I’m not sure how far we went, as there is no summit point for the Barnhardt trail (this trail connects up with numerous other trails but does not lead up to Mazatzal Peak or any other peak), but according to Ian’s phone GPS, when we were almost at 6000 ft, the humidity was gone, leaving nothing but fantastic temperatures with a lovely breeze. Don’t forget the pretty views! I think we probably hiked about 4 to 4.5 miles when we decided to stop for a quick snack break before heading back down to the car.



Did this hike erase my previous memories of the Barnhardt trail? No, not really. While hiking, I couldn’t help compare my previous and current experiences:

  • darkness vs light;
  • cold vs warm(er);
  • painful vs pleasant;
  • lost vs not lost;
  • no Coke vs Coke;
  • no one read the hike description vs I read the hike description; and
  • angry/in despair/scared vs happy knowing that our lives were not in danger (that is not a joke).*

In any case, I enjoyed THIS hike on the Barnhardt trail and am looking forward to Phoenix’s winter and all the great hiking that awaits us!

*I suppose I still harbour some bitterness.

Pine trees galore

Summer in Phoenix is not a joke. It is “normal” to have temperatures of 95F (35C) by 7am. But “normal” does not mean “enjoyable.” The heat gets oppressive, which means Phoenicians have to find places to escape to, if only for a few hours. That’s what we did today–we drove up to Pine (about 1 hr 45 minutes’ drive from home) to hike the Pine Canyon Trail, with our friend, Ian. Best part of the day? Hiking in the morning without the danger of heatstroke. Second best part of the day? Drinking my can of ginger ale (I didn’t have any baby Cokes!).

The Pine Canyon Trail starts at the aptly-named Pine Canyon trailhead, just outside of Pine, AZ. Ok, so the names aren’t the most original, but they work! Some online hike descriptions say that the distance end-to-end is 8 miles, while other descriptions say 12 miles. If one were to hike the trail “out and back,” that would have been a minimum of 16 miles, a distance none of us were ready to do today. So, we decided to hike about half of the trail, then turn around and hike back to the trailhead, for a total of 10+ miles. The trail is well-marked, easy to follow, and features a gradual (i.e. gentle) incline (at least, the first 4-5 miles we did were gentle).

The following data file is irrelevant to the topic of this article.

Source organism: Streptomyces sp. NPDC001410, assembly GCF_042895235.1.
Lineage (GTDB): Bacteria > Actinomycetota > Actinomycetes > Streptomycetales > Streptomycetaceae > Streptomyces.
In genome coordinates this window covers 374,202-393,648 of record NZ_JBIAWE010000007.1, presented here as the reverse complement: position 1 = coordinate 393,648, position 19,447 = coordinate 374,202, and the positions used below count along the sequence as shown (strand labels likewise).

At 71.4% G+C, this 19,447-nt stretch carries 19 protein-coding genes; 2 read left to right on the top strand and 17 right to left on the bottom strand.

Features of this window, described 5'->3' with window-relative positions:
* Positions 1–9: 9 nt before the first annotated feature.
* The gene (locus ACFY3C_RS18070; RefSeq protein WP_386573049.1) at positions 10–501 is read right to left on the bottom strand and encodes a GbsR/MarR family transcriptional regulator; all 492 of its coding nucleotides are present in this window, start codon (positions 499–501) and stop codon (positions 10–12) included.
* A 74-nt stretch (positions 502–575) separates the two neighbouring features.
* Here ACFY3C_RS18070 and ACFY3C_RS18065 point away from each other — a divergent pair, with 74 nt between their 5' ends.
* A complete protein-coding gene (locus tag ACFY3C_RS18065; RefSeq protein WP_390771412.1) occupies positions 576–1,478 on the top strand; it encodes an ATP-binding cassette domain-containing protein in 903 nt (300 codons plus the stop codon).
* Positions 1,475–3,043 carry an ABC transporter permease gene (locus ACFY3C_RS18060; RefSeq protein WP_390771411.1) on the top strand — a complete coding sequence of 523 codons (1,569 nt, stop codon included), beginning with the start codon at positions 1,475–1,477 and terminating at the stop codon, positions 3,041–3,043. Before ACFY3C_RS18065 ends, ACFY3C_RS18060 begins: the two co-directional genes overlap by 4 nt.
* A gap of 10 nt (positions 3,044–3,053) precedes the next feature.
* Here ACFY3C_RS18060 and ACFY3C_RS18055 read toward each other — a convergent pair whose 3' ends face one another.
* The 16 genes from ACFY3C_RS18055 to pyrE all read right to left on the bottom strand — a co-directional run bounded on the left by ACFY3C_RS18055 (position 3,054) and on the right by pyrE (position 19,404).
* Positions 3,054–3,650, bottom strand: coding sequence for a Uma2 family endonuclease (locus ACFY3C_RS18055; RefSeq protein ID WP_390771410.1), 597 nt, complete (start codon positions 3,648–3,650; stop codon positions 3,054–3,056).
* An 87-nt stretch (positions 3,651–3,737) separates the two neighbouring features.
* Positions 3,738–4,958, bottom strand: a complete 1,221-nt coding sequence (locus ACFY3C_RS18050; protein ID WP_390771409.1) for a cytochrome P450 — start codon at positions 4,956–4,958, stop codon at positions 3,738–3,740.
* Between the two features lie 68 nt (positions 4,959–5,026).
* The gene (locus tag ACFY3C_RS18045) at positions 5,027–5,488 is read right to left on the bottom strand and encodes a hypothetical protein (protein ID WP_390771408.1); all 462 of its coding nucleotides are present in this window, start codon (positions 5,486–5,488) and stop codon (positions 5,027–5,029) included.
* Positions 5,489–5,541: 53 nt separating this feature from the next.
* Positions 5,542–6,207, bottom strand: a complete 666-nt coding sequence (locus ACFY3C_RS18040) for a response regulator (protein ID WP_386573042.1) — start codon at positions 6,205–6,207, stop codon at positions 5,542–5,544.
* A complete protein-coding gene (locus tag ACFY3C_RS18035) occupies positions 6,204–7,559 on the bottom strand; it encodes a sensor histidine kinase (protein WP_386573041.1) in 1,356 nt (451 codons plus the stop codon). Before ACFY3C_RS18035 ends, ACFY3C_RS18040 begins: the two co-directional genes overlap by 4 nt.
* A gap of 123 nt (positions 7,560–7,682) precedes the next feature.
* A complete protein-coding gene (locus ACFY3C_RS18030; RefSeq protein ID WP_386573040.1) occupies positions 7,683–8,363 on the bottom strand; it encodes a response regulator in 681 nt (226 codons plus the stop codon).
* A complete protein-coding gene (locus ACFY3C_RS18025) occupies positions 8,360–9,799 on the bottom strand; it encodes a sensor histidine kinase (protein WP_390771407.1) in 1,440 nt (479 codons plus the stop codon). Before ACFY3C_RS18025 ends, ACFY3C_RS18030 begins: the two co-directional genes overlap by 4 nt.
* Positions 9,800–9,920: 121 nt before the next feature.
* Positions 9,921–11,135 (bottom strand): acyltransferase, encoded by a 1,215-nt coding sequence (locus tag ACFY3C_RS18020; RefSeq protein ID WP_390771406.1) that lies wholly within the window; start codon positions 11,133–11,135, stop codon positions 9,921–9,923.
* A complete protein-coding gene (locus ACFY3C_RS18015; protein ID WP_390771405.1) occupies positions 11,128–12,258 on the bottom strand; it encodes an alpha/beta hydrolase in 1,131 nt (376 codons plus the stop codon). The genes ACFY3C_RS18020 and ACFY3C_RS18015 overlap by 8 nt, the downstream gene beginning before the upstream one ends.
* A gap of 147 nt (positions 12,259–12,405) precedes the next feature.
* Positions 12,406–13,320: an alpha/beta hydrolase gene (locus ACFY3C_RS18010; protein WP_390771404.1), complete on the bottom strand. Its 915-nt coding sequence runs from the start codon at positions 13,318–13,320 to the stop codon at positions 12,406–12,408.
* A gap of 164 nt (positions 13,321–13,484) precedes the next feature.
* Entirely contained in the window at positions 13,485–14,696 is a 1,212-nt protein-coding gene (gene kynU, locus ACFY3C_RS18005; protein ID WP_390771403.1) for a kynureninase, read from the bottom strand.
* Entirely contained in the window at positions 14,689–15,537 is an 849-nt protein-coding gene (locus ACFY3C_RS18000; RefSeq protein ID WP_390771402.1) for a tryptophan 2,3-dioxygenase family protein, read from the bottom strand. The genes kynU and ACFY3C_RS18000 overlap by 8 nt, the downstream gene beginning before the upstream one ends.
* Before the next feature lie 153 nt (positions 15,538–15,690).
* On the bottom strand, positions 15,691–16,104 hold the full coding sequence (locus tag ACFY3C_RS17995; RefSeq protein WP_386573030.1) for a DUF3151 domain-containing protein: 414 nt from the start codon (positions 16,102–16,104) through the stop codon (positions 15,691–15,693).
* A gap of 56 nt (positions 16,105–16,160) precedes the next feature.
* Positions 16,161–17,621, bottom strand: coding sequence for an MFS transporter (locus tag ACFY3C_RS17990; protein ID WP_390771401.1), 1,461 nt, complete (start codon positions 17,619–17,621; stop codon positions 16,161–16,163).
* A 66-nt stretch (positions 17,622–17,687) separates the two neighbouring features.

It was a lovely day, with lots of pine trees, some manzanita trees, and lots of greenery due to the recent rains. Also, Pine is a lot closer to us than Flagstaff, which is the more popular escape option for Phoenicians in the summer. I can’t wait for the fall…!


Cold in the desert

What the heck have I done the past few months? Nothing exciting, which is why Memorial Day weekend was great! My SAT (self-appointed trainer) and I joined our friends Carl, Lifan, Steve, and Ian for our (sort of) annual mountain biking camping weekend near Prescott. I did go on a few “training” mountain bike rides in anticipation of the Memorial Day weekend trip, during which I saw a gila monster (!) and saguaro cacti in bloom:

Currently, there are fire restrictions in place all around Arizona, which means camping spots are super limited. A lot of campgrounds are closed, including most primitive camping areas. However, we decided to do the primitive camping thing at Thumb Butte, which was open (the fire pits were taped up as a visual reminder not to start campfires).

The temperature was lovely and cool, albeit windy (the highs were in the high 60sF/low 70s….a.k.a. low 20s celsius). I was actually cold and delighted in wearing my favourite puffy jacket.


Phoenix has been heating up a lot lately, i.e. we are basically back to cookie-baking temperature now, so enjoying the cooler weather in Prescott was a treat. Being outside at noon is always more fun when you’re not concerned about heatstroke.

My SAT has gotten into archery recently, and brought his bow, arrows, and practice target on the weekend to practice. Here he is, pretending to be Robin Hood:


Whenever we camp with our friends, one of the highlights is making s’mores around the campfire. Sadly, that did not happen this year due to the fire restrictions. However, Lifan made some s’mores bark that was absolutely delicious! I would have included a photo of the bark, but we ate it too quickly. I am DEFINITELY making some s’mores bark for the next camping trip, even if campfires are allowed.

Trails make hiking easier.

Yesterday, we (me, my SAT–“self-appointed trainer”, and our friend Ian) joined another Meetup group on a hike up to the highest point in the western Superstition mountains: Superstition Peak 5057. Not the most creative name for a peak, but it’s definitely descriptive. As you may have guessed, the elevation at the summit is 5,057 feet. (Official statistics from 7.8 miles round-trip and 3000 feet elevation gain.) It was a lovely day with good company, beautiful views, and an actual TRAIL! Another bonus of hiking with this Meetup group vs the last one: we took a few breaks! That last point is really important because that meant I could breathe.

We started from the Hieroglyphic trailhead in Gold Canyon, so named because of the petroglyphs you will see:

(Clarification point: “hieroglyphs” refer to stylized pictures of objects that represent different words, syllables, or sounds, as found in ancient Egyptian and other writing systems. “Petroglyphs” refer to rock carvings, especially prehistoric ones. I think that the specimens we saw are actually petroglyphs because they looked more like rock carvings than a quasi-writing system, but I’m not an archeologist.)